Pinky Amador: It’s the duty of the artist to seek out the truth and express that in his or her art. Theater is an incredibly powerful tool. If used properly, it could be a proponent for change.” PHOTO FROM 'NEVER AGAIN: VOICES OF MARTIAL LAW'
In the ongoing “Never Again: Voices of Martial Law,” a festival of nine one-act plays being staged at the Bantayog ng mga Bayani Auditorium, veteran theater actress Pinky Amador is playing mother to Kalil Almonte’s character “Anak” (son) in Kanakan Balintagos’ “Loyalista: Redux.”
The twist in the story is that her role, simply called ’Ma, is a Marcos apologist and a fan of Imelda Marcos, while Anak is an artist-activist studying at University of the Philippines Diliman. “Loyalista” had its first run in this year’s “Virgin Labfest” with Irma Adlawan and Abner Delima Jr. in the cast.
“Loyalista” marks the first local political satire for Amador, a seasoned actress of the stage, television and film for 33 years now. And it comes with the thought that she had first-hand experience of martial law.
Amador recalls being detained overnight for joining the noise barrage on the eve of the Batasang Pambansa elections on April 6, 1978.
“My brothers and I joined the group of Tito Doy and Celia Laurel and family, and Eva Estrada Kalaw, for a ‘noise barrage’ that assembled in Shaw Boulevard. Our convoy proceeded to San Juan. We were allowed to ‘pass through’ by [then] Mayor Joseph Estrada, but by the time we got to Manila we were rounded up and brought to the Western Police District Office.
“At the police station, it was like a peace rally. People were singing in protest, others were sending water and food, the
international journalists from Time and AP came, and once the cameras were rolling, Tito Doy tore up his cedula in defiance.
“We were released [in the wee hours] and our names appeared on the front page of the newspapers, along with those who were detained. Tita Bibot [Amador] was furious because, on the same front page, Imee Marcos was appearing in ‘Member of the Wedding’ which she was directing for Repertory Philippines. So you had one Amador promoting a play with Imee, and three [younger] Amadors listed as part of those at the Western Police District!”
Many may know Amador as the actress-niece of Rep founder Zeneida “Bibot” Amador, but, in fact, she grew up in a family of legal eagles. A grandfather and her father were judges. Her mother and a cousin were lawyers.
“You can imagine how much the ideals of justice were ingrained in us,” she says. “I remember during the ‘referendum’ years, when most people had to vote ‘Yes,’ my parents followed their gut feel. I always admired my parents for their courage to vote for what they thought was for the benefit of the country. I think they were also proud that their only girl and youngest child had that same fire in her belly.”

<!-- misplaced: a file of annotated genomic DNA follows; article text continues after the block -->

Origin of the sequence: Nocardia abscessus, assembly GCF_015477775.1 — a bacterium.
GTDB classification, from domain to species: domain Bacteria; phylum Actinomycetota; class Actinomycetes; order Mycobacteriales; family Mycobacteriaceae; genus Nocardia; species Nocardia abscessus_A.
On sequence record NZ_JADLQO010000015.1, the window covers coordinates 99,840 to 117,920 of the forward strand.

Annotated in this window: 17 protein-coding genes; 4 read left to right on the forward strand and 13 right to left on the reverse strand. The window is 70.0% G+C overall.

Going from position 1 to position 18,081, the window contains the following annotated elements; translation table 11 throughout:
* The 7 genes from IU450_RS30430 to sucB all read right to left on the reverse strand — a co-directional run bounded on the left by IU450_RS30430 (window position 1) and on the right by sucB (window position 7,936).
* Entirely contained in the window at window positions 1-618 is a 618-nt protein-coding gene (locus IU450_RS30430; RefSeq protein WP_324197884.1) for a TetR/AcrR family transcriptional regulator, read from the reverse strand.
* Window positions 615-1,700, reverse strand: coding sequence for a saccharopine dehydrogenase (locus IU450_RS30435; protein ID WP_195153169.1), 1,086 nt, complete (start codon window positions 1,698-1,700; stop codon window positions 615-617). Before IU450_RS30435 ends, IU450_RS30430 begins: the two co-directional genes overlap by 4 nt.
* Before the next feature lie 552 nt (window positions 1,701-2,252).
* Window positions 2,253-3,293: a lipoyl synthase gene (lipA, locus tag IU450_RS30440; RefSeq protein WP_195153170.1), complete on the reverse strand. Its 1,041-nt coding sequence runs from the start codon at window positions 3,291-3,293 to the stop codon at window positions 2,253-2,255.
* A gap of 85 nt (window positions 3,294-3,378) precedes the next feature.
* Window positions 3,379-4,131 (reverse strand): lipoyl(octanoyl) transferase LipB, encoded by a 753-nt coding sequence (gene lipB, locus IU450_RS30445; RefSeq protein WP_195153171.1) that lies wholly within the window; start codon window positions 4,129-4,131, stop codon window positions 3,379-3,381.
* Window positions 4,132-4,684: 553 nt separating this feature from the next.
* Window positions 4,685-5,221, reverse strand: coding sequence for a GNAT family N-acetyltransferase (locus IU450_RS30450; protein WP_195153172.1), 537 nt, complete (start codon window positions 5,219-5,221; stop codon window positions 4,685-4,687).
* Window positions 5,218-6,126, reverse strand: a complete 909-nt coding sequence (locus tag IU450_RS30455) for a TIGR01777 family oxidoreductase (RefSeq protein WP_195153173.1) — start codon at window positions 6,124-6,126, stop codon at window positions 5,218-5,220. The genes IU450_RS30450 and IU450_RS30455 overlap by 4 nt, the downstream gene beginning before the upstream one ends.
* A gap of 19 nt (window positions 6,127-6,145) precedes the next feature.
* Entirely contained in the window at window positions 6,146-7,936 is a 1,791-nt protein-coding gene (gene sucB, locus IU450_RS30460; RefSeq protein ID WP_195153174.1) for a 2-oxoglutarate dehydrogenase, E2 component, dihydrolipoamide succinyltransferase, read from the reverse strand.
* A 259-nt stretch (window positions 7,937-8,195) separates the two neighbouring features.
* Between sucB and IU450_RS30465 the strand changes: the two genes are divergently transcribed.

She also remembers that early morning when she went to attend the burial of martyred Sen. Ninoy Aquino with uncles Tony Amador and Ricky Avanceña.
“When I approached my parents to make paalam, they just told me to be cautious and to remain vigilant, but I could see through a glint in their eyes that they were proud,” she recalls.
The wonder of it all was that Repertory Philippines, which was like her second home, had actors “from families of every political leaning.”
“Marcos, Enrile, Laurel, Virata—and yet we all somehow managed to co-exist despite those differences. I guess art and theater brought us all together.”
But there were also days of disquiet. During the rehearsals for “Agnes of God” in 1983 (for which she won an Aliw Award for Best Actress), she remembers not knowing if they would push through because the director, Behn Cervantes, could be “invited” by the military police any time. “He was often in and out of detention,” says Amador.
When Rep was still housed at the Insular Life Building on Ayala Avenue, during the yellow “confetti rallies” before the fall of the Marcos dictatorship, she remembers her colleagues tearing the Yellow Pages (how the phone directory was called then) to scatter on the crowds below.
“Then one day, a colleague got tired of tearing the pages, and decided to throw half of the book out the window, and I screamed, ‘Don’t do that! You might hit my Lola!’ That’s because my grand-aunt, Nini Avanceña, was always at the forefront of the rallies,” she says.
But all these don’t mean that playing ’Ma for “Loyalista” is just being her real self. She took on the part, she says, because the play, and the “Never Again” festival, have something important to say.
“This is just the tip of the iceberg. It’s the duty of the artist to seek out the truth and express that in his or her art. Theater is an incredibly powerful tool. If used properly, it could be a proponent for change.”
And, while anything is possible, “I have great faith that Filipinos will never again let martial law happen.”
“Never Again: Voices of Martial Law” runs until Oct. 16 at Bantayog ng mga Bayani Auditorium. Visit www.facebook.com/NAVOML; call 0917-8047191.